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Crime Prevention Tips for Senior Citizens

Keep yourself protected at home and on the go with these safety tips for seniors in 2024.

Taylor Shuman Taylor Shuman Senior Tech Expert & Editor is supported by commissions from providers listed on our site. Read our Editorial Guidelines

Older adults in the United States are more likely to live alone compared to seniors in other countries, where, on average, larger extended family households are more the norm. This independence brings with it a few safety considerations when it comes to preventing crime as you go about your day, whether it’s at home, online, while shopping, traveling in your car, or walking on the street. We’ve gathered tips to help keep you out of harm’s way, in and outside your home.

Crime Prevention Tips at Home

Practice Basic Safety

  • Have deadbolts installed on your doors, and keep all doors and windows locked.
  • Draw the curtains at night, and keep the outside and inside of your house well-lit.
  • Install motion sensor lights outside, and use automatic timers on lamps.
  • Install a peephole in your door.
  • Do not leave extra keys in obvious places outside.
  • If possible, install a home security system.
  • If you live in a building with an elevator, do not remain in an elevator with a stranger if you feel unsafe. Do not buzz anyone in unless you are certain you know who they are.
Vivint Home Security Equipment

Vivint Home Security Equipment

Safeguard Your Mail

  • Retrieve your mail as soon as possible from your mailbox, or set up a P.O. box, so sensitive mail cannot be stolen.
  • When possible, mail letters directly at the post office or with your postal worker.

Set up Direct Deposits for Benefit Checks

  • Physical checks can be stolen from mailboxes or easily picked up by someone who enters your home. It’s best to have your benefit checks deposited directly into your account.

Never Allow an Unsolicited Contractor to Enter Your Home

  • Keep your doors locked, and do not invite them in. Ask for identification, even if they say it is an emergency.
  • If necessary, call the company to confirm the individual is meant to be there.
  • Call a neighbor or 911 if you sense something is not right.

Protect Yourself From Financial Elder Abuse

  • Maintain control over your finances, and monitor accounts for abnormal withdrawals.
  • Regularly review your will, power of attorney, and property titles.

Crime Prevention Tips While You’re Out and About

Travel Light

  • Carry as few cards as possible in your wallet – that goes for identity cards and credit cards alike. This will save you many headaches if your wallet is lost or stolen, and it helps prevent identity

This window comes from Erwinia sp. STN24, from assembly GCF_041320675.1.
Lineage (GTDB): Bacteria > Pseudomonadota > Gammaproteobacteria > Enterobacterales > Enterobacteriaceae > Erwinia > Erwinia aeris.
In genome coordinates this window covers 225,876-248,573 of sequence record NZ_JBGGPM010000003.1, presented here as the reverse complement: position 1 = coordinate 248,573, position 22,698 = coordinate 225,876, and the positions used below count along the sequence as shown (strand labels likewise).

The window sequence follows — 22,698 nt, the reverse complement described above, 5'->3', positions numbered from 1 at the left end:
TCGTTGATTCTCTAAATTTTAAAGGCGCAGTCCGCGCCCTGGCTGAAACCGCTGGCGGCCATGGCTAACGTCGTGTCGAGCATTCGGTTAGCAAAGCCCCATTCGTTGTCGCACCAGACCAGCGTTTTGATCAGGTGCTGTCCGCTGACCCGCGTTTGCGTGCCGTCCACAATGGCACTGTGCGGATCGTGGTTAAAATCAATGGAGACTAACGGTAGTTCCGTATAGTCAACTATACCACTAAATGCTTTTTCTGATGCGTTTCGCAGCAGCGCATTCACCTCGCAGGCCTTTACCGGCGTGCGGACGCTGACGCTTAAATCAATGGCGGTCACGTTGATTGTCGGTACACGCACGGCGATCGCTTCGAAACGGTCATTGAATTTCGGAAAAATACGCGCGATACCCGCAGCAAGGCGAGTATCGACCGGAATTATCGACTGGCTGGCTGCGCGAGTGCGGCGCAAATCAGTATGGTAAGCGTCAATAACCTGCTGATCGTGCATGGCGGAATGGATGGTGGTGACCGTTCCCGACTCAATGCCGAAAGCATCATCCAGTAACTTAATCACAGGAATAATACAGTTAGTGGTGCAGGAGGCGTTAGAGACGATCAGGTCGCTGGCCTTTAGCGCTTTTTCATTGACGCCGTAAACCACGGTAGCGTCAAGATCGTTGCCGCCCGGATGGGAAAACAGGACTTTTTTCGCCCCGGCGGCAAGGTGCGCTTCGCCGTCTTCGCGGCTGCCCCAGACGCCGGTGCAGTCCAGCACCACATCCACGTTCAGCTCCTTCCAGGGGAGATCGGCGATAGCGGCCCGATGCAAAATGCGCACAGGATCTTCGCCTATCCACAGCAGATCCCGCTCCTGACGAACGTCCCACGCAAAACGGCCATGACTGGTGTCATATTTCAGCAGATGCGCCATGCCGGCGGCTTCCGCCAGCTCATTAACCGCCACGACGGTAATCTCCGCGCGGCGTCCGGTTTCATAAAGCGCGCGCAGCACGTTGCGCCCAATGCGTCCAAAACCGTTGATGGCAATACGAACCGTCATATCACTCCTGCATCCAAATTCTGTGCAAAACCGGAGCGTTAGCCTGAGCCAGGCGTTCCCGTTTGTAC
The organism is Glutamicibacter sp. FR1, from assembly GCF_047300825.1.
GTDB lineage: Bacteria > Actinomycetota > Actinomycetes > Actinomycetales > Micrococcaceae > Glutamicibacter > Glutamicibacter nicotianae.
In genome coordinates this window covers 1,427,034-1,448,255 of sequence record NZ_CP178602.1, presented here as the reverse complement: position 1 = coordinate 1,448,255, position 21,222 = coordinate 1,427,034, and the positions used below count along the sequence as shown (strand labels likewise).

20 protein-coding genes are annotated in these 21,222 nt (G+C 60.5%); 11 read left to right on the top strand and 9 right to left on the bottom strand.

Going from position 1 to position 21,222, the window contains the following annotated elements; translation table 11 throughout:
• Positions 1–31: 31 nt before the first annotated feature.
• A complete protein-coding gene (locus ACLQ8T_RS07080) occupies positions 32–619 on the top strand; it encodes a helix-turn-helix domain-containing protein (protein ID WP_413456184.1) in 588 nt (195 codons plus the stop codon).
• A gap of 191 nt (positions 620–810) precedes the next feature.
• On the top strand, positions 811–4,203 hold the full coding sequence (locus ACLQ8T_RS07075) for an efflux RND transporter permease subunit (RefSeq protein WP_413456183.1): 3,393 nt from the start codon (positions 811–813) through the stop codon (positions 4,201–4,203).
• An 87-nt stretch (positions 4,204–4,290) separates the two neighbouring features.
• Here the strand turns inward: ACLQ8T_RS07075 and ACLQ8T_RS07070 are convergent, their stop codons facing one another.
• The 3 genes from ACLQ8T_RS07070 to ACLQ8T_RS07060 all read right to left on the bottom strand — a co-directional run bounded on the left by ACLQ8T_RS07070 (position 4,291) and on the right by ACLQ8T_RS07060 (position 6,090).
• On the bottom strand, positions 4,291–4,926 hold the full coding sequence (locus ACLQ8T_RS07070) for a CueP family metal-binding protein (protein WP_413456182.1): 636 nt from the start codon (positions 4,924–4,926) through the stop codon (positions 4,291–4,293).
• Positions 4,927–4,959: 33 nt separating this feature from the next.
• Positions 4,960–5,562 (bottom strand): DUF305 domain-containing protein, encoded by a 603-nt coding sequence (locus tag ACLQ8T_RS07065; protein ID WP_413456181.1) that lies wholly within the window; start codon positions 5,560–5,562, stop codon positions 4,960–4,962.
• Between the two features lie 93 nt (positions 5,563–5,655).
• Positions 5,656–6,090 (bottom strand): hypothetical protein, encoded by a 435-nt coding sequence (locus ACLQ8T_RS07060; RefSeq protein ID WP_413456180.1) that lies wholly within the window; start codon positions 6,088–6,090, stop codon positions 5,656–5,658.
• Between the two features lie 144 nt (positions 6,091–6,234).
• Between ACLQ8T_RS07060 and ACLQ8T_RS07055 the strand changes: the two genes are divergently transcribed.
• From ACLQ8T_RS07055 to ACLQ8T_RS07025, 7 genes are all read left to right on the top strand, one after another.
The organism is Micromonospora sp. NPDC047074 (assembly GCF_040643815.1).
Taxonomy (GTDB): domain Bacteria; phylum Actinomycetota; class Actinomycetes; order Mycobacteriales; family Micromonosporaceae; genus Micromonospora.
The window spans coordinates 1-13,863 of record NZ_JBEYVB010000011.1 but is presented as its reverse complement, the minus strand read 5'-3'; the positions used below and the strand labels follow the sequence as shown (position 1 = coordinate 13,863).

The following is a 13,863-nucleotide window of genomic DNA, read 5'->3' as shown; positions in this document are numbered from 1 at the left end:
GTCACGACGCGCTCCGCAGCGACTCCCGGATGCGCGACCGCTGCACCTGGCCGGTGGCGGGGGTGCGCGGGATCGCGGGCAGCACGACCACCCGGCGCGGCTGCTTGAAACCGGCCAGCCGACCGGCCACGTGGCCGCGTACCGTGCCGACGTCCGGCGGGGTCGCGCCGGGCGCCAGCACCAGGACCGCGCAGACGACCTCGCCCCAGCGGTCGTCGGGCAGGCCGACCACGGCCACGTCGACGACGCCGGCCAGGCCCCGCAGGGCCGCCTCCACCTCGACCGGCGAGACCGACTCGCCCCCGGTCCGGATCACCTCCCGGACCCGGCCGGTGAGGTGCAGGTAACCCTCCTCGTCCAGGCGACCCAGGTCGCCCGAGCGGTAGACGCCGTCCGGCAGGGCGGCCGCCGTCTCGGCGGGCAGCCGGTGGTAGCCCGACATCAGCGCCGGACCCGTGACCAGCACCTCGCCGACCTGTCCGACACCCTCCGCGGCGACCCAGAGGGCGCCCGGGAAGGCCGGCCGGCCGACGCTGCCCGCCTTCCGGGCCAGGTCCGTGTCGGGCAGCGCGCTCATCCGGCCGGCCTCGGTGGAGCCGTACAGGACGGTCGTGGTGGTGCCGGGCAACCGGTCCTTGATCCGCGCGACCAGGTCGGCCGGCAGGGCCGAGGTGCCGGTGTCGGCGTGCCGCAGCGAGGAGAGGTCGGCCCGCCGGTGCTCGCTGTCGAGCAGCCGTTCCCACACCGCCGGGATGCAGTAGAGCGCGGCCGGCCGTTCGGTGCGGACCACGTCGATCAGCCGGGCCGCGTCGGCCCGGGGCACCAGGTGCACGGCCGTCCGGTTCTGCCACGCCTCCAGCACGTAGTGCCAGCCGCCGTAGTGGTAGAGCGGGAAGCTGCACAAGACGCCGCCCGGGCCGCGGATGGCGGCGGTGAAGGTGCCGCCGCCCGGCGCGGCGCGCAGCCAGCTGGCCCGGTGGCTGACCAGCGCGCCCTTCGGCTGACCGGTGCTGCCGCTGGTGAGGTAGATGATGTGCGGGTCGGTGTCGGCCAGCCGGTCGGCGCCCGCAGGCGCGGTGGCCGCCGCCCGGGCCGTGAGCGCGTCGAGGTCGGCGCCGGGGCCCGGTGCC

• Always keep your purse close to your body and never leave it in a shopping cart.
  • Avoid carrying large amounts of cash.

Engage in Good Cell Phone Habits

Carrying a cell phone with you is a good idea for many reasons, including getting in touch with loved ones or calling for help during an emergency. Just don’t let it distract you from what’s going on around you. Thieves target people talking on phones or texting while taking a walk or shopping. Smartphones are frequently stolen right out of people’s hands, so keeping them out of sight is best. You can check your texts and play games when you get home!

Jitterbug Flip2

Jitterbug Flip2 Phone

Did You Know?

Did You Know? Many of today’s cell phones come packed with security features to keep your personal information protected. Check out our guide to the best cell phones for older adults to learn more.

Use the Buddy System

Avoid walking alone after dark or in areas that are known to be dangerous.

Crime Prevention Tips While You’re in Your Car

Run a Tight Ship

  • Keep all doors and windows locked and windows rolled up, particularly at stoplights.
  • Keep any valuables locked in the trunk.
  • To avoid breakdowns, keep a full tank of gas, and don’t skip maintenance checks.
  • Check the front and back seats for intruders before getting in the car.
  • Do not pick up hitchhikers.

Sit Tight if Your Car Breaks Down

Pull as far over to the right as you can, and raise the hood of the car to signal a breakdown. Wait inside your car with the windows rolled up until the police arrive.

Financial Crime Prevention Tips

Keep an Eye on Your Checkbook and Bank Account

  • Monitor your account for bounced checks or stolen checks, and ensure that the check you wrote was cashed by the institution or person you wrote it to.
  • Use permanent ink when writing checks to prevent alterations.

Monitor your Credit Reports

Regularly check your credit reports for any incorrect information or signs of identity theft.

LifeLock Logo

Consider an Identity Theft Service

There are numerous companies that monitor identity theft and help protect your personal information. Some come with resolution services as well.

Be Wary of Telemarketers

  • Register on the Do Not Call List to help prevent telemarketers from reaching you at home.